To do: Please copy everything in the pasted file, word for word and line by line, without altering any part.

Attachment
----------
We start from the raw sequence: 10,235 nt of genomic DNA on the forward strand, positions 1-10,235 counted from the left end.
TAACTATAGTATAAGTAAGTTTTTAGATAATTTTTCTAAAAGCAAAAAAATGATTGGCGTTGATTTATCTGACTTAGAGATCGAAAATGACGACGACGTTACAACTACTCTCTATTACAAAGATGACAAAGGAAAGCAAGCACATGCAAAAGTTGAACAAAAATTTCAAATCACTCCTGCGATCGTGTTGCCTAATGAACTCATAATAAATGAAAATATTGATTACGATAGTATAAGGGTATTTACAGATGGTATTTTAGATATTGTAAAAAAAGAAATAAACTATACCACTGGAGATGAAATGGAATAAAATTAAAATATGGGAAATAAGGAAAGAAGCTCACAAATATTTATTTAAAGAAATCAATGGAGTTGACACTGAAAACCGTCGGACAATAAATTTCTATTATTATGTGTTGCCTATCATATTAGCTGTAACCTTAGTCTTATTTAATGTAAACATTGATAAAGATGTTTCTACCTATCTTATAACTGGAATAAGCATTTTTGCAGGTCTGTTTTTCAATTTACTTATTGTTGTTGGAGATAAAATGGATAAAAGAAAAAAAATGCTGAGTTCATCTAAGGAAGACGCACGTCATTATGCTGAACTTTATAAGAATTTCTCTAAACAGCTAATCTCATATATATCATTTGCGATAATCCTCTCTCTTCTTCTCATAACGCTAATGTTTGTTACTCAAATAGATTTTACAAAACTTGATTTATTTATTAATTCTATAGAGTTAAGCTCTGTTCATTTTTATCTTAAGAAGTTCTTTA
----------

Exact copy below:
We start from the raw sequence: 10,235 nt of genomic DNA on the forward strand, positions 1-10,235 counted from the left end.
TAACTATAGTATAAGTAAGTTTTTAGATAATTTTTCTAAAAGCAAAAAAATGATTGGCGTTGATTTATCTGACTTAGAGATCGAAAATGACGACGACGTTACAACTACTCTCTATTACAAAGATGACAAAGGAAAGCAAGCACATGCAAAAGTTGAACAAAAATTTCAAATCACTCCTGCGATCGTGTTGCCTAATGAACTCATAATAAATGAAAATATTGATTACGATAGTATAAGGGTATTTACAGATGGTATTTTAGATATTGTAAAAAAAGAAATAAACTATACCACTGGAGATGAAATGGAATAAAATTAAAATATGGGAAATAAGGAAAGAAGCTCACAAATATTTATTTAAAGAAATCAATGGAGTTGACACTGAAAACCGTCGGACAATAAATTTCTATTATTATGTGTTGCCTATCATATTAGCTGTAACCTTAGTCTTATTTAATGTAAACATTGATAAAGATGTTTCTACCTATCTTATAACTGGAATAAGCATTTTTGCAGGTCTGTTTTTCAATTTACTTATTGTTGTTGGAGATAAAATGGATAAAAGAAAAAAAATGCTGAGTTCATCTAAGGAAGACGCACGTCATTATGCTGAACTTTATAAGAATTTCTCTAAACAGCTAATCTCATATATATCATTTGCGATAATCCTCTCTCTTCTTCTCATAACGCTAATGTTTGTTACTCAAATAGATTTTACAAAACTTGATTTATTTATTAATTCTATAGAGTTAAGCTCTGTTCATTTTTATCTTAAGAAGTTCTTTA